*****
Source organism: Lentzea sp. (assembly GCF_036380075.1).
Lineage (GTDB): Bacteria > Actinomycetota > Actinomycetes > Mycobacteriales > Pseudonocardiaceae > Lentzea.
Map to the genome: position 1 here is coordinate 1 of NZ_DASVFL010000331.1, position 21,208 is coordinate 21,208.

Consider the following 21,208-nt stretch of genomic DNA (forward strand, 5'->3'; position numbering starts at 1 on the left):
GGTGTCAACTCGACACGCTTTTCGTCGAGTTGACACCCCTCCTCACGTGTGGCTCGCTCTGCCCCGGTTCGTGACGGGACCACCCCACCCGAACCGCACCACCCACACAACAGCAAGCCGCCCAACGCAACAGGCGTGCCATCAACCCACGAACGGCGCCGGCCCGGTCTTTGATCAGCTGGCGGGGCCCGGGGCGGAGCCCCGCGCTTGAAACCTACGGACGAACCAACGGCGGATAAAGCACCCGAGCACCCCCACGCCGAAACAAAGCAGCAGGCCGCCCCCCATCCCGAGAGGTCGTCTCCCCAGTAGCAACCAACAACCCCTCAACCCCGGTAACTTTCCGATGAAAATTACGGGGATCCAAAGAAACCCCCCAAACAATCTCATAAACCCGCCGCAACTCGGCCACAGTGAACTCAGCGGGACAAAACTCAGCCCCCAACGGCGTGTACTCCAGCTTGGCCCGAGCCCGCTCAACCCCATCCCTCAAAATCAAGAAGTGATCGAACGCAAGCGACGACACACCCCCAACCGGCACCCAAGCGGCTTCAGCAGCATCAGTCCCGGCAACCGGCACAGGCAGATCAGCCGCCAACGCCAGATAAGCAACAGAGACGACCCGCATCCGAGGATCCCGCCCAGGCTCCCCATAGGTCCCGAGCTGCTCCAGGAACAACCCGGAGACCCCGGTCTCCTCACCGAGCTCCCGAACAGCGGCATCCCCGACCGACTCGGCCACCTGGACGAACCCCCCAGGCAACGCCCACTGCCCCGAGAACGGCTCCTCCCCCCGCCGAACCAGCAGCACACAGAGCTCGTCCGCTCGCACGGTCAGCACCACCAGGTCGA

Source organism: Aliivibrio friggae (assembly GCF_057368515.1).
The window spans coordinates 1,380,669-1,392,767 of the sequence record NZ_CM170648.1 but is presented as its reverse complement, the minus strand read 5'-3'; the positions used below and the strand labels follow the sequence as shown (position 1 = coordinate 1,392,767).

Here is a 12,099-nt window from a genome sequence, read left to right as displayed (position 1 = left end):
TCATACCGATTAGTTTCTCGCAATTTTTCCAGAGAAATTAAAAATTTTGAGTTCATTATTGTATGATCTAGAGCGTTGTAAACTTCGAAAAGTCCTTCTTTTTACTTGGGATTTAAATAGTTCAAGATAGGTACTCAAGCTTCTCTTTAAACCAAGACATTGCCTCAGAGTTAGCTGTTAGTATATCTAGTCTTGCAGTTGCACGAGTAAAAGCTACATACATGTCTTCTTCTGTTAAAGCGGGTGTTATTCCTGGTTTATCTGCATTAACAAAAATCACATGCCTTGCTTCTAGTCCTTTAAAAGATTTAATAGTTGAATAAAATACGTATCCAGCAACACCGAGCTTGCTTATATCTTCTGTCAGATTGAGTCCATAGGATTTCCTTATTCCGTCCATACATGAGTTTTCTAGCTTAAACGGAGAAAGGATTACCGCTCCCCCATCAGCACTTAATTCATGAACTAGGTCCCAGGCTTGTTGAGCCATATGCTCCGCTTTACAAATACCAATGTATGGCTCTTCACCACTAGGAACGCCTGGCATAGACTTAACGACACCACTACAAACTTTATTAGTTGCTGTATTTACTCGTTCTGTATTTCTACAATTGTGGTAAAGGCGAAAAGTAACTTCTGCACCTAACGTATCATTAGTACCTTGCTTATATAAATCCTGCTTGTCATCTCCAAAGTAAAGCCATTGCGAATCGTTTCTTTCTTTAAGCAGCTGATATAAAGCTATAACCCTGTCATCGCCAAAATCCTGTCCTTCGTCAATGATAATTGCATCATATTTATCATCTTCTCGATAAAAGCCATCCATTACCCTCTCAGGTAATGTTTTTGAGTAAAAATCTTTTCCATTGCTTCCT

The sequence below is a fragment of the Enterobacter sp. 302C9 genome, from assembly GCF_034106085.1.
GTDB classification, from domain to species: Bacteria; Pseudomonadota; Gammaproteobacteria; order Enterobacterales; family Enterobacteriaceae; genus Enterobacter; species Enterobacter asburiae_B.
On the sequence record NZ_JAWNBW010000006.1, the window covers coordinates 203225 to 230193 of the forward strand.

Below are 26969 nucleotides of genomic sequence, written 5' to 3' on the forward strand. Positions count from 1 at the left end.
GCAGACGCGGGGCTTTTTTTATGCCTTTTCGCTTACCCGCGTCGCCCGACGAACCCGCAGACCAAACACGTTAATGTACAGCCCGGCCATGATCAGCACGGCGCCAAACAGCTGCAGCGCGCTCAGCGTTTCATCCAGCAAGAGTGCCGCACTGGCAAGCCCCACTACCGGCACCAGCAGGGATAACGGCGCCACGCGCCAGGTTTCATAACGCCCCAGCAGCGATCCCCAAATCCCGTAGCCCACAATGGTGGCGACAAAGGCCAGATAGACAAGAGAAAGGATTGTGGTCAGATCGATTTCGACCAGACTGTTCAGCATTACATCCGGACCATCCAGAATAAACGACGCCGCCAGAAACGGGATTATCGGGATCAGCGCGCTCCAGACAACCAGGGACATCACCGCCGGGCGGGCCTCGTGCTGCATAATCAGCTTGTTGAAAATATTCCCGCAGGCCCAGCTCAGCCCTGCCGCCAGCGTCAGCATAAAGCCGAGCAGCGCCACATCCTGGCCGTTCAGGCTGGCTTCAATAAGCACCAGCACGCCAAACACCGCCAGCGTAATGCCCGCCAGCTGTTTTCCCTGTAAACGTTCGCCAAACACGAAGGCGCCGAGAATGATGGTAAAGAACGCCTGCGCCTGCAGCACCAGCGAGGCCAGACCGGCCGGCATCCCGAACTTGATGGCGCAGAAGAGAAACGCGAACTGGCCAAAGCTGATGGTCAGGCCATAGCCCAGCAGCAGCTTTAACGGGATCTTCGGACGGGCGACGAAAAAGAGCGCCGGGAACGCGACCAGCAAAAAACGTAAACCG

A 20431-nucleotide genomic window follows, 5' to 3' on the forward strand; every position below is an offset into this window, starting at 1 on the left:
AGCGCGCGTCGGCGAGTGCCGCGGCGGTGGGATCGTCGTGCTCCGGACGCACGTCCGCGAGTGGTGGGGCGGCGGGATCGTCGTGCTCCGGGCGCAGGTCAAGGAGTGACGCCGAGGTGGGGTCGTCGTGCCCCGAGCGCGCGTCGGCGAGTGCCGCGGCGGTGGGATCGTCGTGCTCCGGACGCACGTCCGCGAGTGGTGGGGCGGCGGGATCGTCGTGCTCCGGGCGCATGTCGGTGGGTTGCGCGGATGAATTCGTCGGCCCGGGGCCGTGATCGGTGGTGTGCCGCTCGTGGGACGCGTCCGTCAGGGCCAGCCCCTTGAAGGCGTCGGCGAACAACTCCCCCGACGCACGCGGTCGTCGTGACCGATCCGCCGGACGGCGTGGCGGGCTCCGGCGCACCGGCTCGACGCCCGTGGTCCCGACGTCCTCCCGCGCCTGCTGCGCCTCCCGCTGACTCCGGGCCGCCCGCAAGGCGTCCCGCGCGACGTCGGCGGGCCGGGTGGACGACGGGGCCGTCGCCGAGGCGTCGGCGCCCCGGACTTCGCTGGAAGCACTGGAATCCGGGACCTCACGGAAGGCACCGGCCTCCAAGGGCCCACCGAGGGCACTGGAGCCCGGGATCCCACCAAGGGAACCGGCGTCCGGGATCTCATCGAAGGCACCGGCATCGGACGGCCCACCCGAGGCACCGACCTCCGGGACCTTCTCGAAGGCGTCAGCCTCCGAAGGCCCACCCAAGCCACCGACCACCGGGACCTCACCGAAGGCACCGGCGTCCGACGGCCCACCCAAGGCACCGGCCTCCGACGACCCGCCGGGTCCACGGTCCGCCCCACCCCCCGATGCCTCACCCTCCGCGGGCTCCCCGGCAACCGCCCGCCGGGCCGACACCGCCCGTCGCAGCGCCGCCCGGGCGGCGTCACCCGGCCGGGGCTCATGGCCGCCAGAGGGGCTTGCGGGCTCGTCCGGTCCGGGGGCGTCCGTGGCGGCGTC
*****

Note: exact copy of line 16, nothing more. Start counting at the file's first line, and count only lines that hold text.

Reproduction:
AGCGCGCGTCGGCGAGTGCCGCGGCGGTGGGATCGTCGTGCTCCGGACGCACGTCCGCGAGTGGTGGGGCGGCGGGATCGTCGTGCTCCGGGCGCAGGTCAAGGAGTGACGCCGAGGTGGGGTCGTCGTGCCCCGAGCGCGCGTCGGCGAGTGCCGCGGCGGTGGGATCGTCGTGCTCCGGACGCACGTCCGCGAGTGGTGGGGCGGCGGGATCGTCGTGCTCCGGGCGCATGTCGGTGGGTTGCGCGGATGAATTCGTCGGCCCGGGGCCGTGATCGGTGGTGTGCCGCTCGTGGGACGCGTCCGTCAGGGCCAGCCCCTTGAAGGCGTCGGCGAACAACTCCCCCGACGCACGCGGTCGTCGTGACCGATCCGCCGGACGGCGTGGCGGGCTCCGGCGCACCGGCTCGACGCCCGTGGTCCCGACGTCCTCCCGCGCCTGCTGCGCCTCCCGCTGACTCCGGGCCGCCCGCAAGGCGTCCCGCGCGACGTCGGCGGGCCGGGTGGACGACGGGGCCGTCGCCGAGGCGTCGGCGCCCCGGACTTCGCTGGAAGCACTGGAATCCGGGACCTCACGGAAGGCACCGGCCTCCAAGGGCCCACCGAGGGCACTGGAGCCCGGGATCCCACCAAGGGAACCGGCGTCCGGGATCTCATCGAAGGCACCGGCATCGGACGGCCCACCCGAGGCACCGACCTCCGGGACCTTCTCGAAGGCGTCAGCCTCCGAAGGCCCACCCAAGCCACCGACCACCGGGACCTCACCGAAGGCACCGGCGTCCGACGGCCCACCCAAGGCACCGGCCTCCGACGACCCGCCGGGTCCACGGTCCGCCCCACCCCCCGATGCCTCACCCTCCGCGGGCTCCCCGGCAACCGCCCGCCGGGCCGACACCGCCCGTCGCAGCGCCGCCCGGGCGGCGTCACCCGGCCGGGGCTCATGGCCGCCAGAGGGGCTTGCGGGCTCGTCCGGTCCGGGGGCGTCCGTGGCGGCGTC